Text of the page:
As with most AE86s, this amber attraction had a humble beginning. Unless you bought a hachi roku from a car fan who already built it up, you usually pick up your Corolla in some state of disrepair. It's sort of a badge of honor. Consider it the swan of the car world. The uglier and more beat-up it started, the more impressive the transformation is to "wow."
Lawrence Ojas of Seattle, Wash., picked up this 1986 Toyota Corolla for $700 out the door at a VW dealership in 2003. The car looked so bad, it wasn't even parked on the lot. Ojas had to trek down a side street near the dealership to see his future purchase. He knew immediately the vehicle had potential.
Now, Ojas is a linear thinker; he builds cars methodically. He wanted his AE86 to be special, so he set goals and went from there. First, he wanted a car that could be drifted hard and compete with the pro drifters. The vehicle had to be show worthy, but not necessarily win at car shows. Third, the Corolla had to be streetable and have a full interior.
This toboggan started out as an SR5, hence the nice price tag. The first step was to tear down the car to the shell. Bumps and kinks were smoothed and the keyholes were shaved. Lawrence ditched the hood altogether, knowing he'd replace it with a TC Spoilers carbon-fiber piece. The chassis was reinforced to GTS-spec and stitch-welded at every seam. About 3,000 more weld points were added to the frame. To prevent the welds from rusting in the Seattle rains, the undercarriage was painted as well. Lawrence then selected the new Nissan 350Z Orange to paint the car, which was applied by JR Guse.
The biggest step was selecting the powerplant. Lawrence chose the AE101 20-valve engine from Japan. The 20-valve with factory individual throttle bodies is simply a figment of most hachi-roku owners' imagination, but Lawrence made it his reality.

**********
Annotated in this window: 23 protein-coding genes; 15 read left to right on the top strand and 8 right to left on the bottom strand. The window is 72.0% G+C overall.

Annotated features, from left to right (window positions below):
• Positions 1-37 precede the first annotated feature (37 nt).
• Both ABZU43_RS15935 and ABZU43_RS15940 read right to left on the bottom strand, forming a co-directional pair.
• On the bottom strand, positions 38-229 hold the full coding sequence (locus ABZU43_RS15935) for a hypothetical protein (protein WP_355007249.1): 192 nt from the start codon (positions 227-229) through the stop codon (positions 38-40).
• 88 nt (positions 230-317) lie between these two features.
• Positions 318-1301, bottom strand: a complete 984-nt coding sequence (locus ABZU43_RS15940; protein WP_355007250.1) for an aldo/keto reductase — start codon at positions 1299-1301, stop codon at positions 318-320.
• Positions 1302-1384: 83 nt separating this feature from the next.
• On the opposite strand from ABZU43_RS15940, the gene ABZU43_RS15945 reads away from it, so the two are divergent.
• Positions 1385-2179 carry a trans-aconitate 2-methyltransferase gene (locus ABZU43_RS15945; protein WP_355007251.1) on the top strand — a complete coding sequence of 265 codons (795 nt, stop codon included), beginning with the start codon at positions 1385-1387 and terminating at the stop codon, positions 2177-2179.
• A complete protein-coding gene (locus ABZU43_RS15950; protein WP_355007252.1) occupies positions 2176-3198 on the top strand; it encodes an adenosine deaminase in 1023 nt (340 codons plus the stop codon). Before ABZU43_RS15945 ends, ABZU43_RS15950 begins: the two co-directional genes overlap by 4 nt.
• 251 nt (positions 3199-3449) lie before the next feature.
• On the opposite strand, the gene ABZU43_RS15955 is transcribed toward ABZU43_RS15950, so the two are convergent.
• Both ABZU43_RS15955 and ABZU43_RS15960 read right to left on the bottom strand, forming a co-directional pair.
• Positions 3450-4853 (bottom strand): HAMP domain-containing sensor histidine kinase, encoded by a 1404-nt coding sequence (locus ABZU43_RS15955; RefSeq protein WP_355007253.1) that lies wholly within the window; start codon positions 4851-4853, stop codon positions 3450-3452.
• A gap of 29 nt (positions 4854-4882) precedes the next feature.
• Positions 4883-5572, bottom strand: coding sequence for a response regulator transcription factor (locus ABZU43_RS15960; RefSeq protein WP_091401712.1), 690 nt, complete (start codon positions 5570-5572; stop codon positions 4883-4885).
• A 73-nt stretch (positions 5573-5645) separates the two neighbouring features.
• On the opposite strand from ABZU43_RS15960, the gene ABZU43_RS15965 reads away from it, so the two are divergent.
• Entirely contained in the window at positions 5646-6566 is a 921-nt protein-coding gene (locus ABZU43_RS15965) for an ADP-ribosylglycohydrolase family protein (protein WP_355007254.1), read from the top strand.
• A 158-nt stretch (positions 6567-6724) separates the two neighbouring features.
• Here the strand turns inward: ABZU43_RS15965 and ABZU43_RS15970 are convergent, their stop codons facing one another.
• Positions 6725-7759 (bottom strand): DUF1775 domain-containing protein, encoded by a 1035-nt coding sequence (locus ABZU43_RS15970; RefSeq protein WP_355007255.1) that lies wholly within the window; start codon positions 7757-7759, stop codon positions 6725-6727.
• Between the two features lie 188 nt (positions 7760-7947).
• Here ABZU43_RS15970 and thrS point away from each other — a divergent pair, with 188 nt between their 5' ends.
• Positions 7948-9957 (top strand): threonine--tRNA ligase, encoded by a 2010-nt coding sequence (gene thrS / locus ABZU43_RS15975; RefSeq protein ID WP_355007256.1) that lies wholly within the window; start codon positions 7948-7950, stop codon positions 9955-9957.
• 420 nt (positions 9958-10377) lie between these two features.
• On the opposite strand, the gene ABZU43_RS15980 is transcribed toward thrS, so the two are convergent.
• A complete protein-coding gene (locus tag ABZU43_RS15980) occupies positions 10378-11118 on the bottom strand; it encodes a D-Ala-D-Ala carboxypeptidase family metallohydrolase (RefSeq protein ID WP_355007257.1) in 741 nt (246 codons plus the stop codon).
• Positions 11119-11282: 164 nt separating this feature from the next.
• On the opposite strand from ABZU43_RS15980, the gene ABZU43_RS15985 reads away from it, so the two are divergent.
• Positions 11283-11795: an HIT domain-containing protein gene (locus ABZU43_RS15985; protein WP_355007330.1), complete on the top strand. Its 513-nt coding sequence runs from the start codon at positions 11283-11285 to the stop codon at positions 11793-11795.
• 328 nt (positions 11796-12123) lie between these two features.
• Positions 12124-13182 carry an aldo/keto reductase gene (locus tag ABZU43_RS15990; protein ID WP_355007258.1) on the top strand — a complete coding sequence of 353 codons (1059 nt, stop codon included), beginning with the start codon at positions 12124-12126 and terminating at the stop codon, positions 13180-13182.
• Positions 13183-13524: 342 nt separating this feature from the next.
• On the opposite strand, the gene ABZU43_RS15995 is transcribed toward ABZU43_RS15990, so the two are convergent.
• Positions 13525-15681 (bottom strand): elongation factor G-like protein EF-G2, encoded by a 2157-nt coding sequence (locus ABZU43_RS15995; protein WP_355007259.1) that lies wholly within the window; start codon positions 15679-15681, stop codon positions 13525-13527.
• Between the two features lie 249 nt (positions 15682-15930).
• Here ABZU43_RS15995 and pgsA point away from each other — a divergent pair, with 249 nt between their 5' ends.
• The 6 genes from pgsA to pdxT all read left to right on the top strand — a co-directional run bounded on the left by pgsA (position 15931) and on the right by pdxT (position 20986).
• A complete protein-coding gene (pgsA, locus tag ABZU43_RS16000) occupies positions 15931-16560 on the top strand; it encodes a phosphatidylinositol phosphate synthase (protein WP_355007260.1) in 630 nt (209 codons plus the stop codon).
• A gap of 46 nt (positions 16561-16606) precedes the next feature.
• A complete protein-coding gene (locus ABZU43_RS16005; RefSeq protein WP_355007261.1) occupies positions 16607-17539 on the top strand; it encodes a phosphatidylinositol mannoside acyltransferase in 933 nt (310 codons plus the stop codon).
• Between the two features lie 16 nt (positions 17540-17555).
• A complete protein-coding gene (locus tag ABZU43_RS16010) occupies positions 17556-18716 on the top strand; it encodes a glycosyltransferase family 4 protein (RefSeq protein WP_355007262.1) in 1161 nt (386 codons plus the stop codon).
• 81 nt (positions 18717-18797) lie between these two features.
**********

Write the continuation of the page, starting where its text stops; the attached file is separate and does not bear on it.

Since the 20-valve comes from a front-wheel-drive car in Japan, installing it in a rear-wheel drive could be problematic. Garage Annex in Yokohama, Japan had a great swap kit, fortunately. The kit includes the velocity stacks, coolant relocation kit and distributor relocation kit. Managing the engine is a factory AE111 ECU with an A'PEXi S-AFC II for added tuning ability.
An AE101 20 valve swap is impressive enough, but Lawrence didn't stop there. Toda stepped up to the plate with 264-degree cams and valve springs, a head gasket and a lightened flywheel. Ignition is managed by MDI, while a Sard fuel pressure regulator feeds the beast.
Another interesting swap was adding a FD (RX-7) fuel pump. This car is special because of the attention to detail and the splurges on products that matter. Something you don't see on most Corollas is the JIC noise suppressor system that Lawrence opted for. Keeping the engine cool under pressure is a Koyo aluminum radiator tag-teamed with a FAL electric fan.
After throwing down that much cash, Lawrence just went all out, hence the triple-chrome-plated valve cover, spark plug cover, timing cover and chromed everything else-any part that could was done in chrome, including the undercarriage and rear axle.
With a car this old, most of the parts under the hood show their age. So Lawrence, who wanted the car to stand out, had Performance Coatings help out with the sandblasting and plating.